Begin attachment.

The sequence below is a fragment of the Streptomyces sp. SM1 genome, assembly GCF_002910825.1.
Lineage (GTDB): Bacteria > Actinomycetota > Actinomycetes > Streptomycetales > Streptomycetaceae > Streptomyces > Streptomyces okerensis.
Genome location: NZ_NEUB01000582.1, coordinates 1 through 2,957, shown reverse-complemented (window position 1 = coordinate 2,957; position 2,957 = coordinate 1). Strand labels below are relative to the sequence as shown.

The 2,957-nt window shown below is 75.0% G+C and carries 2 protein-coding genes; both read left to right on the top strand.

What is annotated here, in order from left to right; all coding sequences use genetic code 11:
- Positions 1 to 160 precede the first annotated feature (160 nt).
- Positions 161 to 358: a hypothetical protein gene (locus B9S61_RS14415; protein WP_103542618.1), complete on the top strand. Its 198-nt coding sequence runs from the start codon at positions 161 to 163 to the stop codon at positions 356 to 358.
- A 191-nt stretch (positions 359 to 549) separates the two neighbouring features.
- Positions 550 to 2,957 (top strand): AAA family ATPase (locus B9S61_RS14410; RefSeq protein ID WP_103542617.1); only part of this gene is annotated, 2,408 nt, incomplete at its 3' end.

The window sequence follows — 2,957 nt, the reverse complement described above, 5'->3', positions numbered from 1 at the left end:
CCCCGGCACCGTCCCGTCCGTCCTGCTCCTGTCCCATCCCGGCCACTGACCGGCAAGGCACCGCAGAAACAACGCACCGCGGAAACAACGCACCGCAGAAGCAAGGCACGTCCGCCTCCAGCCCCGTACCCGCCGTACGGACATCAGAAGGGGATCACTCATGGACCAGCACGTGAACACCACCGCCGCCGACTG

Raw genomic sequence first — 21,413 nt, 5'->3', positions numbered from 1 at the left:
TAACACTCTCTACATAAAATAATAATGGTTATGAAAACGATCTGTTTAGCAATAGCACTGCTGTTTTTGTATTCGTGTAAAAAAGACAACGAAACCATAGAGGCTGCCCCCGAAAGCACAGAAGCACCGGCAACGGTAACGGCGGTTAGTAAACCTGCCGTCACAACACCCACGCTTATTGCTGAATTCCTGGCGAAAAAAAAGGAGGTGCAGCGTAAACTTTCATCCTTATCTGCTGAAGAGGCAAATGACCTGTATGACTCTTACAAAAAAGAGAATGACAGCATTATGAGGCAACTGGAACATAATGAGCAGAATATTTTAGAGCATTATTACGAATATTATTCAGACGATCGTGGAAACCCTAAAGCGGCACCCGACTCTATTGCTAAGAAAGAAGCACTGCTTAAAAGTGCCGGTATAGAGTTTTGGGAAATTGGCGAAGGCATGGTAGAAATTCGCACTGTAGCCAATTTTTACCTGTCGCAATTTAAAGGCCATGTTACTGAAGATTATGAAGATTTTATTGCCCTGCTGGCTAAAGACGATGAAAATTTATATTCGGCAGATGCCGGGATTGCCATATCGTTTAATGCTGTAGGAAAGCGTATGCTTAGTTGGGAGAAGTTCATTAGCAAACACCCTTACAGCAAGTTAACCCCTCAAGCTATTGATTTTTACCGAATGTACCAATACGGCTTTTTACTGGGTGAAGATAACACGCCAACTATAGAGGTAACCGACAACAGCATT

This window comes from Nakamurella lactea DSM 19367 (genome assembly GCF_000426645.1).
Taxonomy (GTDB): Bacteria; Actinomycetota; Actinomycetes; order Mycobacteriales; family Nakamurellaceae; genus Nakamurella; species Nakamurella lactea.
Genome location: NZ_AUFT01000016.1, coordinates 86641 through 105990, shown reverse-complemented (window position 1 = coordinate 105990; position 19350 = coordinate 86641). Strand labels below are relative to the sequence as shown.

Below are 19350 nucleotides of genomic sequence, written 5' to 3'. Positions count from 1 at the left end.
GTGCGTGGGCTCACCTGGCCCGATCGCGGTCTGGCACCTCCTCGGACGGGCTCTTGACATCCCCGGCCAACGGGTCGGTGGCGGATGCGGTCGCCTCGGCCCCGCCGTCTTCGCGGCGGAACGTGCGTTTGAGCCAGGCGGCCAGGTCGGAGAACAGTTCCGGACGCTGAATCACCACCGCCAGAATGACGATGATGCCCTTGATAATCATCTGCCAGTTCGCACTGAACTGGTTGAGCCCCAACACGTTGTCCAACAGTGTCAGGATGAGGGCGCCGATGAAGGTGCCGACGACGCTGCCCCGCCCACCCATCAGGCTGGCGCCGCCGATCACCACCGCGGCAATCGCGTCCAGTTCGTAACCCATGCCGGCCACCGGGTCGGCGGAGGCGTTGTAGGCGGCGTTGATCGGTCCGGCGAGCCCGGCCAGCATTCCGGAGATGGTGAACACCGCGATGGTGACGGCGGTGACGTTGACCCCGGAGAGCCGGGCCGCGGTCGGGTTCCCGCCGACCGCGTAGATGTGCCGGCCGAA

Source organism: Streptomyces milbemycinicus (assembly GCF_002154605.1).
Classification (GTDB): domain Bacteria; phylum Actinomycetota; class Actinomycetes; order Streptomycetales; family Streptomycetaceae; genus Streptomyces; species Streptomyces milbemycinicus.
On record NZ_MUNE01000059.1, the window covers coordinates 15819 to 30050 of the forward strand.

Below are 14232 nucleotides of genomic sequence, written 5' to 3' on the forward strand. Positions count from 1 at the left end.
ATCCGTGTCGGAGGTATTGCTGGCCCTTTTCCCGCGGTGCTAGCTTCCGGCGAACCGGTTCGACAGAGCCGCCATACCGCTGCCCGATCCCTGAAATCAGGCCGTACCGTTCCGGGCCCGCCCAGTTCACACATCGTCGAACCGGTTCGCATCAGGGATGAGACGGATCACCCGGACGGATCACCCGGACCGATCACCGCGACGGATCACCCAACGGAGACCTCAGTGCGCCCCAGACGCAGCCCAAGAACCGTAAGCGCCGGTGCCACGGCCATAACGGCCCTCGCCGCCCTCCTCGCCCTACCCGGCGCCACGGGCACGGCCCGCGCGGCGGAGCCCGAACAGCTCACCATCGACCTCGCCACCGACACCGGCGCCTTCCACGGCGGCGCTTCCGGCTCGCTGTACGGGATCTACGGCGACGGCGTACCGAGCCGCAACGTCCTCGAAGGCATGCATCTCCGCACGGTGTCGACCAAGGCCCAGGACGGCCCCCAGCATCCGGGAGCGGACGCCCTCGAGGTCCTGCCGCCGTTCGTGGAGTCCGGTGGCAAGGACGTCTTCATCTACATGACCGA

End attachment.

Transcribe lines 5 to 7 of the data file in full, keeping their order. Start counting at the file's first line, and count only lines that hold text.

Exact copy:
What is annotated here, in order from left to right; all coding sequences use genetic code 11:
- Positions 1 to 160 precede the first annotated feature (160 nt).
- Positions 161 to 358: a hypothetical protein gene (locus B9S61_RS14415; protein WP_103542618.1), complete on the top strand. Its 198-nt coding sequence runs from the start codon at positions 161 to 163 to the stop codon at positions 356 to 358.